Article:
Clinical Trial Resources
Clinical Trial Resources
As digital therapeutics are integrated into every aspect of the healthcare landscape, patients, payers, and providers are seeing an increasingly complex set of software-driven therapy options reaching the market. This rapidly expanding field has enormous potential but faces challenges at every stage, from design to patient perception. Focusing on the clinical trial stage, how does the trial of a digital therapeutic compare to that of a pharmaceutical? What are the specific challenges of running a digital therapeutics clinical trial, and how can sponsors adapt their approach for the highest chance of success?
In my previous article, I explained the types, causes and symptoms of Acute Kidney Injury (AKI). Here, I’ll share how physicians treat and manage AKI, as well as what to expect. CRRT or intermittent hemodialysis? To treat AKI, nephrologists primarily use renal replacement therapy (RRT), which includes intermittent hemodialysis, peritoneal hemodialysis, various forms of CRRT, and “hybrid” therapies such as prolonged intermittent renal replacement therapy (PIRRT) or sustained low-efficiency hemodialysis (SLED). A few clinical trials are taking a look at CRRT and intermittent hemodialysis under different conditions.
What is AKI? AKI is a sudden, reversible decline in the kidney’s glomerular filtration rate (GFR); in other words, its ability to filter metabolic waste. This kidney damage causes an elevation of serum urea and creatinine, which affects the body's ability to function properly. Most AKI cases are reversible. However, it's important to treat AKI as early as possible to avoid its progression to chronic kidney disease or kidney failure.
Researchers are studying a few new and existing drugs to treat FSGS. FSGS needs a novel medication that regulates both high body fats and inflammasome inhibition via upstream innate immune system to block intracellular initiation of inflammatory cascade and extra cellular inflammation. Over the past five years, nearly 30% of Biorasi-initiated or ongoing studies involved chronic kidney disease. Our experience allows us to develop successful nephrology clinical trials.
To unlock more targeted, effective treatments, genetics researchers are exploring mutations responsible for some of the most common motor neuron diseases. These discoveries may lead to gene therapy treatment routes that do a better job of slowing disease progression than current medications. Much like gene therapy in oncology has brought improvement in cancer regression in recent years, we believe gene therapy—particularly therapy that targets and modulates RNA—is the future of neurology.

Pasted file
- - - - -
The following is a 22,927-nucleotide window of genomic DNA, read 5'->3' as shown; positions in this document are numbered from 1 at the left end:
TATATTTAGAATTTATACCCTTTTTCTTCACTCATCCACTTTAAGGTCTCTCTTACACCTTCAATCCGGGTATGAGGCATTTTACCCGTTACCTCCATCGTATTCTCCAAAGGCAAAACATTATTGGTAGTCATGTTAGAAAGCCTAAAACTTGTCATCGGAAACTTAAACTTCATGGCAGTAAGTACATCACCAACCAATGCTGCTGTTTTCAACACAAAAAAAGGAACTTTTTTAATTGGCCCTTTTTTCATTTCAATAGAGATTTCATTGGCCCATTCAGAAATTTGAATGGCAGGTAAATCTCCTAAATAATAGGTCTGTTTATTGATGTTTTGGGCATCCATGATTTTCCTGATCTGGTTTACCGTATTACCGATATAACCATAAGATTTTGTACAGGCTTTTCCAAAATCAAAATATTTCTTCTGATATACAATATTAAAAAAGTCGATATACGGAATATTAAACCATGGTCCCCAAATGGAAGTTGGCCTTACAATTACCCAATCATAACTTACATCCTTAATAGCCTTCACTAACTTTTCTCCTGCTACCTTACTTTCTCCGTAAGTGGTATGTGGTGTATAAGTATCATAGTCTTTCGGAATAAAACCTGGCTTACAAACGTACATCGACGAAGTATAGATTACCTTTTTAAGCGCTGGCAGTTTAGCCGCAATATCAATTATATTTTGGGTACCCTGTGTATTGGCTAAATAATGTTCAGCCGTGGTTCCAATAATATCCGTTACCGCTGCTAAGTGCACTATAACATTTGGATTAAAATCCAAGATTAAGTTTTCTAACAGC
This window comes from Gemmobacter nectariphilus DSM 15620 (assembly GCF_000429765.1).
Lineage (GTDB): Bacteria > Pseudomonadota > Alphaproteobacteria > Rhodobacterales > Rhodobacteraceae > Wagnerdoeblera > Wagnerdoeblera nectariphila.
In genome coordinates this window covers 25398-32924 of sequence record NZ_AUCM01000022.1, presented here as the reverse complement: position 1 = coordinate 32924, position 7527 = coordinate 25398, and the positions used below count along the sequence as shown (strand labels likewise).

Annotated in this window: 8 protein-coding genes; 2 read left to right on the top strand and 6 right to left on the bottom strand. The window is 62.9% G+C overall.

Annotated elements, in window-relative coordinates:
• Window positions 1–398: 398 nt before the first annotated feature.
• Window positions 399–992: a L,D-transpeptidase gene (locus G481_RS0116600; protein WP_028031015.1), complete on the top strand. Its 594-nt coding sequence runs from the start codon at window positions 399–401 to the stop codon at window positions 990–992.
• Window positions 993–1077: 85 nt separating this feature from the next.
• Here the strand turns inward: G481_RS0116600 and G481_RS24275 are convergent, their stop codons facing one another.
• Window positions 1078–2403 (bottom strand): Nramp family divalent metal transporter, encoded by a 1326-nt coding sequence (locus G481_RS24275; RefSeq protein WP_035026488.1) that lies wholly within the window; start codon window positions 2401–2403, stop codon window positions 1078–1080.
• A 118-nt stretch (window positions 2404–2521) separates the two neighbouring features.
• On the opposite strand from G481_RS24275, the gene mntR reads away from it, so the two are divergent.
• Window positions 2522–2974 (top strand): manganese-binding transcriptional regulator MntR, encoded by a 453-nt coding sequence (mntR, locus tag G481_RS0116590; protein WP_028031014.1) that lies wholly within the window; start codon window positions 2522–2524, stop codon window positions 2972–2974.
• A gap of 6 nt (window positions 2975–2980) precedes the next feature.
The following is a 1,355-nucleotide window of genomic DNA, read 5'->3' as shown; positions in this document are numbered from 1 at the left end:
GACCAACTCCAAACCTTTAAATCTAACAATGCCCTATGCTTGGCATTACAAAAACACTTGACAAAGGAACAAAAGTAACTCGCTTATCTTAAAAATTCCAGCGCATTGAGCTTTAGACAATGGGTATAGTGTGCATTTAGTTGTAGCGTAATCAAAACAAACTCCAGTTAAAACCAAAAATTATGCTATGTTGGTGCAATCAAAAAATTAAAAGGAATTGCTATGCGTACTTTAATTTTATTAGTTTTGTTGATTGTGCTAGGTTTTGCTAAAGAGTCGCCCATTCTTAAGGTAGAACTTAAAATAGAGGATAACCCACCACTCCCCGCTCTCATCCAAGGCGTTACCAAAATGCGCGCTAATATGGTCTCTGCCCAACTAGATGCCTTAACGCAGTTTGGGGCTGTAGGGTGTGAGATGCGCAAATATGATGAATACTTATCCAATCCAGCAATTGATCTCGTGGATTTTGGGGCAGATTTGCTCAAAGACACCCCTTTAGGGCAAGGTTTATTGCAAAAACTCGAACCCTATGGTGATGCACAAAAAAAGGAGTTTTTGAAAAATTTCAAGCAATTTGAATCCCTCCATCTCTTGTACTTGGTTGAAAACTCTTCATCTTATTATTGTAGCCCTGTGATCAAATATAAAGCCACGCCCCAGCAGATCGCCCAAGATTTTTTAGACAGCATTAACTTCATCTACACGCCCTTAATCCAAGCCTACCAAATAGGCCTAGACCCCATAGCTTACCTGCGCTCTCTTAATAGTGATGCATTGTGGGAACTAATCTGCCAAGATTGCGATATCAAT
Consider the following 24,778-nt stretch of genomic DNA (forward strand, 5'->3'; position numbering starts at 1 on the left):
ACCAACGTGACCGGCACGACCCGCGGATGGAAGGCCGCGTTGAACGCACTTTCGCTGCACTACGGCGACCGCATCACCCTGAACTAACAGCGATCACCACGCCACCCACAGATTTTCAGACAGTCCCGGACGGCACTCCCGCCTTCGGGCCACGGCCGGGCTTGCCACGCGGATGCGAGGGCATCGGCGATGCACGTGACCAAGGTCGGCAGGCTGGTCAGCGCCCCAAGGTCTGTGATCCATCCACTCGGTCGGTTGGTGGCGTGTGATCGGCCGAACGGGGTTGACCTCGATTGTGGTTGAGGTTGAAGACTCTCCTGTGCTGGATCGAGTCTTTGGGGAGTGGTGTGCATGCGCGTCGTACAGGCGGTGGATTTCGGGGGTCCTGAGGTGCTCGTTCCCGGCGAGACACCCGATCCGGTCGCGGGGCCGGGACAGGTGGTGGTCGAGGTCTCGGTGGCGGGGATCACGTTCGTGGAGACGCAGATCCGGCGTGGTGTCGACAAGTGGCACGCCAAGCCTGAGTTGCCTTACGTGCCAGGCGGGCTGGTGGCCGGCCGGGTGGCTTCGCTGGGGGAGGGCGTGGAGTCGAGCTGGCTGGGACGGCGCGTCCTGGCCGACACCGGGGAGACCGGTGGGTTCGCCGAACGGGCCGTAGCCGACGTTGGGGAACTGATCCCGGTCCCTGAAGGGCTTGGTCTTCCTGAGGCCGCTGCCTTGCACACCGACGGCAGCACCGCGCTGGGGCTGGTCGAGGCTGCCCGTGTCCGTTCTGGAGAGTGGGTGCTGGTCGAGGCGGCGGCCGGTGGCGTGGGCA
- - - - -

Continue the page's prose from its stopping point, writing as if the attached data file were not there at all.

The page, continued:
Biorasi’s Oncology Center of Excellence remains at the forefront of this exciting field. Our team of clinicians, program managers and other experts stay up to date on the latest developments, from Tumor Infiltrating Lymphocyte (TIL) therapy to gene therapy advances. This experience, combined with Biorasi’s worldwide site network and data-driven approach, allows us to guide oncology programs to success—on time and on budget.
A clinical trial's operational efficiency depends on a solid oversight and response mechanism. Without vigilant monitoring, patient safety, data integrity, and the overall health of your trial come into jeopardy.
How to run a more efficient pediatric clinical trial: Although pediatric trials overall cost roughly the same as adult clinical trials according to one analysis, they generally produce a more modest return on investment. To ensure your neurodevelopmental or other pediatric study completes in a cost-effective, efficient manner, follow these tips:
C3 glomerulopathy (C3G), a rare kidney disease, affects only two or three people out of every one million. That’s only a couple people out of the entire population of San Jose, California or Austin, Texas. Although C3G only affects a select few, without treatment it can lead to severe kidney damage and failure, necessitating expensive dialysis or transplant. To date, there is no specific, effective therapy. As a CRO that understands the challenges involved in researching rare disease treatments, we’re here to help drug developers deliver the most effective clinical trials possible—on time and on budget. Speak with one of our rare disease experts today to find out how we can help you develop your next rare disease program.
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